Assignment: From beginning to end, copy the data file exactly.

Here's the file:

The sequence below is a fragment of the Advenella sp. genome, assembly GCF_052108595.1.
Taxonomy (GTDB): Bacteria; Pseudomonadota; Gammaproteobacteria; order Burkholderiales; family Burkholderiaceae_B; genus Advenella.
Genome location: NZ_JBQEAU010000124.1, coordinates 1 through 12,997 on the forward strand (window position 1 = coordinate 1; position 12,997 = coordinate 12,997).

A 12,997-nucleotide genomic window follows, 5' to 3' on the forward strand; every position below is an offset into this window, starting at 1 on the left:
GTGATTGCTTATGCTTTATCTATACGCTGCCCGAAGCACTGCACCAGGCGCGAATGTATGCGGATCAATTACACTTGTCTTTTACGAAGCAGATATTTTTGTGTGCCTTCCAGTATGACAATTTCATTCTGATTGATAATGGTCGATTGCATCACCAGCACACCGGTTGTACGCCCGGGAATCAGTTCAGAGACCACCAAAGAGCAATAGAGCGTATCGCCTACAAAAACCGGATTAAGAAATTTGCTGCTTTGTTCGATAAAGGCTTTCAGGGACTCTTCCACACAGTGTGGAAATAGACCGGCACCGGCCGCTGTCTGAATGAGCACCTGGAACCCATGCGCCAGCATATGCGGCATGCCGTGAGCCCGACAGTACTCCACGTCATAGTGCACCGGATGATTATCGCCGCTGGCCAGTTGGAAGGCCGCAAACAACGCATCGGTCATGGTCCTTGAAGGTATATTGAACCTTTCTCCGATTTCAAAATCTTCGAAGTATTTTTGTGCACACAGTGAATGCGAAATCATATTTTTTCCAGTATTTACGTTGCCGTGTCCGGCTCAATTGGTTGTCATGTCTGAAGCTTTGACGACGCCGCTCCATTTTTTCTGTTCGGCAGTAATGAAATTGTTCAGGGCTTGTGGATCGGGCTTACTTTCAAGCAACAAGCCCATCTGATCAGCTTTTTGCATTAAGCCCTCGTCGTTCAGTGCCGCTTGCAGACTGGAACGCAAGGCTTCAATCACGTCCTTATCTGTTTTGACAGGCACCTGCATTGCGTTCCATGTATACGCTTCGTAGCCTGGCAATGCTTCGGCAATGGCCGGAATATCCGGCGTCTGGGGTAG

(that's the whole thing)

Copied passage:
The sequence below is a fragment of the Advenella sp. genome, assembly GCF_052108595.1.
Taxonomy (GTDB): Bacteria; Pseudomonadota; Gammaproteobacteria; order Burkholderiales; family Burkholderiaceae_B; genus Advenella.
Genome location: NZ_JBQEAU010000124.1, coordinates 1 through 12,997 on the forward strand (window position 1 = coordinate 1; position 12,997 = coordinate 12,997).

A 12,997-nucleotide genomic window follows, 5' to 3' on the forward strand; every position below is an offset into this window, starting at 1 on the left:
GTGATTGCTTATGCTTTATCTATACGCTGCCCGAAGCACTGCACCAGGCGCGAATGTATGCGGATCAATTACACTTGTCTTTTACGAAGCAGATATTTTTGTGTGCCTTCCAGTATGACAATTTCATTCTGATTGATAATGGTCGATTGCATCACCAGCACACCGGTTGTACGCCCGGGAATCAGTTCAGAGACCACCAAAGAGCAATAGAGCGTATCGCCTACAAAAACCGGATTAAGAAATTTGCTGCTTTGTTCGATAAAGGCTTTCAGGGACTCTTCCACACAGTGTGGAAATAGACCGGCACCGGCCGCTGTCTGAATGAGCACCTGGAACCCATGCGCCAGCATATGCGGCATGCCGTGAGCCCGACAGTACTCCACGTCATAGTGCACCGGATGATTATCGCCGCTGGCCAGTTGGAAGGCCGCAAACAACGCATCGGTCATGGTCCTTGAAGGTATATTGAACCTTTCTCCGATTTCAAAATCTTCGAAGTATTTTTGTGCACACAGTGAATGCGAAATCATATTTTTTCCAGTATTTACGTTGCCGTGTCCGGCTCAATTGGTTGTCATGTCTGAAGCTTTGACGACGCCGCTCCATTTTTTCTGTTCGGCAGTAATGAAATTGTTCAGGGCTTGTGGATCGGGCTTACTTTCAAGCAACAAGCCCATCTGATCAGCTTTTTGCATTAAGCCCTCGTCGTTCAGTGCCGCTTGCAGACTGGAACGCAAGGCTTCAATCACGTCCTTATCTGTTTTGACAGGCACCTGCATTGCGTTCCATGTATACGCTTCGTAGCCTGGCAATGCTTCGGCAATGGCCGGAATATCCGGCGTCTGGGGTAG